Democratic gubernatorial hopeful John Gregg's first bite of Hoosier populism is likely to run up against some hard economic realism: $540 million is a lot of money to account for.
Gregg rolled out his proposal to eliminate the state's sales tax on gasoline Wednesday, delivering the first detailed policy plan in the governor's race. Standing just down the street from an Indianapolis gas station, Gregg promised the tax cut would save Hoosier drivers between $260 and $520 a year, or $5 to $10 per week.
The money would come from annual performance audits that the Gregg campaign estimates would save the state $650 million a year. He declined to say whether that would mean more budget cuts like those that have come under Gov. Mitch Daniels.
"This is real money going to real Hoosiers," Gregg said Wednesday.
The idea of lifting the 7-percent sales tax on gas is an old chestnut among Indiana Democrats. Former Gov. Frank O'Bannon temporarily suspended the tax in 2000 when gas hit around $2 a gallon. Jill Long Thompson, a 2008 Democratic candidate for governor, called for a ceiling on when the state's sales tax could be levied
The state applies its 7-percent sales tax to the gasoline sales and levies a separate 18-cent-per-gallon charge on gas. The American Petroleum Institute, a Washington-based oil trade group, ranks Indiana's total gas tax burden as sixth highest in the nation.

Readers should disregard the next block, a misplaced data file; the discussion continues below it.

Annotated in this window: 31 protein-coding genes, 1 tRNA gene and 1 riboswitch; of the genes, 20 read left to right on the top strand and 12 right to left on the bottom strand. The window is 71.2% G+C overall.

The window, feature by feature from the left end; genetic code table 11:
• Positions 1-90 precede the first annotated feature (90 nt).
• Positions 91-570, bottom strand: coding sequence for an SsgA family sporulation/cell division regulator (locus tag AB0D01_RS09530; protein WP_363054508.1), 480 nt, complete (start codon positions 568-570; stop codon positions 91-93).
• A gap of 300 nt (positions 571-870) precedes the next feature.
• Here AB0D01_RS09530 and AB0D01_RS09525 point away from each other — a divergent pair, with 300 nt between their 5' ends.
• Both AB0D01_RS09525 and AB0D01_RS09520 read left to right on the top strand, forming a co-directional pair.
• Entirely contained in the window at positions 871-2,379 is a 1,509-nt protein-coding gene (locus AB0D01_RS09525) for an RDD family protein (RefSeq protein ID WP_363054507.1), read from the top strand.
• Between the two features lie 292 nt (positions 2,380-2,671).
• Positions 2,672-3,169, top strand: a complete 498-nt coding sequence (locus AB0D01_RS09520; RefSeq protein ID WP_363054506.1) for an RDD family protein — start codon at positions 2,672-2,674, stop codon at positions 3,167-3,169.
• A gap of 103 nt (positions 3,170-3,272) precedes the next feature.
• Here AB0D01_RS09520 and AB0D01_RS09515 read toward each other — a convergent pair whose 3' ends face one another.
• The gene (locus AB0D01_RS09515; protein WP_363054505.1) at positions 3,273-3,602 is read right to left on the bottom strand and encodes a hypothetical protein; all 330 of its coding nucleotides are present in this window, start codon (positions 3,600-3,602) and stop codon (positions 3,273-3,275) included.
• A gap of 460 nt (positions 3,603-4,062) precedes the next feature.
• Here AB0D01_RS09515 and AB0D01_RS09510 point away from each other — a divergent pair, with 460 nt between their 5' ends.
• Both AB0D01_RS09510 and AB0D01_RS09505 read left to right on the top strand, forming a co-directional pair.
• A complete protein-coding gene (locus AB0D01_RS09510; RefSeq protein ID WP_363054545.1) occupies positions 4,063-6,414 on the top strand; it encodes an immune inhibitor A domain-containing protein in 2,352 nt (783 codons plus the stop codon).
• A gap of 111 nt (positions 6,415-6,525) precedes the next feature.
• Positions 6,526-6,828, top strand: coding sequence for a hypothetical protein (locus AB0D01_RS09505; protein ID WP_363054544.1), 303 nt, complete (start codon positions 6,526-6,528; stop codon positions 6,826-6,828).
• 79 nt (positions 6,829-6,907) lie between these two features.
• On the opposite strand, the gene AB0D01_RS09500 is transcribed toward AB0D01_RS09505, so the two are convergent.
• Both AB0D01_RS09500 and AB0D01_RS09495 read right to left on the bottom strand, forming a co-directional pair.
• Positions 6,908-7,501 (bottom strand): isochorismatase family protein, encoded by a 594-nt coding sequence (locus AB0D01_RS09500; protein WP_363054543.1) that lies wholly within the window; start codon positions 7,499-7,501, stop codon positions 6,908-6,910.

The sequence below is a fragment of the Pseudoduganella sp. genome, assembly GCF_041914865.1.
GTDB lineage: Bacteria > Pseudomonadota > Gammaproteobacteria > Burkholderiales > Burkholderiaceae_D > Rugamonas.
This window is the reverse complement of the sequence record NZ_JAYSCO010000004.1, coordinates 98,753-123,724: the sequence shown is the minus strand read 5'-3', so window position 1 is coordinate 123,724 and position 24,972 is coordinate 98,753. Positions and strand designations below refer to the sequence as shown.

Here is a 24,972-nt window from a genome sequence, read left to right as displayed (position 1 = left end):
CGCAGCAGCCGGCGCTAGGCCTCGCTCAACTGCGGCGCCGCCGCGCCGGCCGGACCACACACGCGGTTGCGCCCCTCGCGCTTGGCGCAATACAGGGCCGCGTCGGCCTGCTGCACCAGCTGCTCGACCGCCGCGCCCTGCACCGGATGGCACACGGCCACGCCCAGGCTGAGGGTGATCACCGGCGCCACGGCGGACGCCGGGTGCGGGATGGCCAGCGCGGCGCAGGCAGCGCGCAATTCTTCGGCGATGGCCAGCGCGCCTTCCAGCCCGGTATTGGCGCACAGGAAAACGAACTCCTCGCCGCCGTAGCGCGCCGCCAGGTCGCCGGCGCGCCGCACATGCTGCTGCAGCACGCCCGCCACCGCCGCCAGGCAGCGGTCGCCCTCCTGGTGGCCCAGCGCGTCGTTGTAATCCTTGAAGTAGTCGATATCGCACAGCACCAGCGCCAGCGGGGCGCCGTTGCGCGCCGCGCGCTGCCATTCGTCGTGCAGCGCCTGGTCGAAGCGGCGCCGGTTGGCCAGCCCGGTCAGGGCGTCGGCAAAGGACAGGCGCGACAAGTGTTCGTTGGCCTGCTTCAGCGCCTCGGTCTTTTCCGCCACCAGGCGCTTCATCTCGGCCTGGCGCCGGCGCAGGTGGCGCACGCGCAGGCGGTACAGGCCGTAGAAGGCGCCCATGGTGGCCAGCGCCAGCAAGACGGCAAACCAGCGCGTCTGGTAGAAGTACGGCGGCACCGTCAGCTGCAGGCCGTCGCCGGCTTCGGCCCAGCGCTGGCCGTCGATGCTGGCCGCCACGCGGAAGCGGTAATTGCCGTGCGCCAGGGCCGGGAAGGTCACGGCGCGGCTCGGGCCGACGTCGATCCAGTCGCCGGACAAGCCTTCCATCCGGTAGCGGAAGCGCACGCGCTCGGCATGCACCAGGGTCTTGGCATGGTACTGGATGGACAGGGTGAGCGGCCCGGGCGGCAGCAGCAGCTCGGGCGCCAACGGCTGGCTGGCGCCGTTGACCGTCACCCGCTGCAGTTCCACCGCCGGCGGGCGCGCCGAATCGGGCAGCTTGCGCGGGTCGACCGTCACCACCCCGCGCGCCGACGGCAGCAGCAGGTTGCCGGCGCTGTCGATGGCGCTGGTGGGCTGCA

Republican candidate Mike Pence has talked about cutting the state's corporate and personal income taxes along with the state sales tax, although he has not laid out any specific ideas like Gregg.
"Mike Pence is not opposed to lifting the sales tax on gasoline but he believes that it is no substitute for broad-based tax reform and the kind of energy policies that will reduce prices at the pump for Hoosiers and lessen our dependence on foreign oil," Pence spokesman Matt Lloyd said in a statement Wednesday.
The lack of details or explanation of how proposals would be paid for has become a subtext to the governor's race, something Gregg alluded to in his comments.
"We're going to tell you how it's going to be paid," Gregg said with a subtle jab at Pence. "There's a novel idea."
Gregg also got in a dig on Daniels, by highlighting one of his most embarrassing problems: the $526 million in tax errors that have been discovered in the last four months.
But beyond the political jabs, Gregg faces a few serious problems. The first is the math of Daniels' $526-million blunder.
When taken together, the state's $320-million and $206-million errors make up a $526-million mistake. But the $320 million is money the state didn't know it had, while the $206 million is money it didn't know it owed.
The net effect is only $114 million more in one-time money for the state, much of which was already gobbled up by lawmakers this year to pay for full-day kindergarten and additional money for victims of the state fair stage collapse.
Gregg also faces another challenge in paying for his plan. After eight years of budget cuts from the Daniels administration, he could have trouble finding additional money sitting about in the state budget, said John Ketzenberger, president of the Indiana Fiscal Policy Institute.
"Whether you can find the $640 million suggested from the performance audits is another question," he said. "That's' going to take a big couch to find that much loose change in the state budget."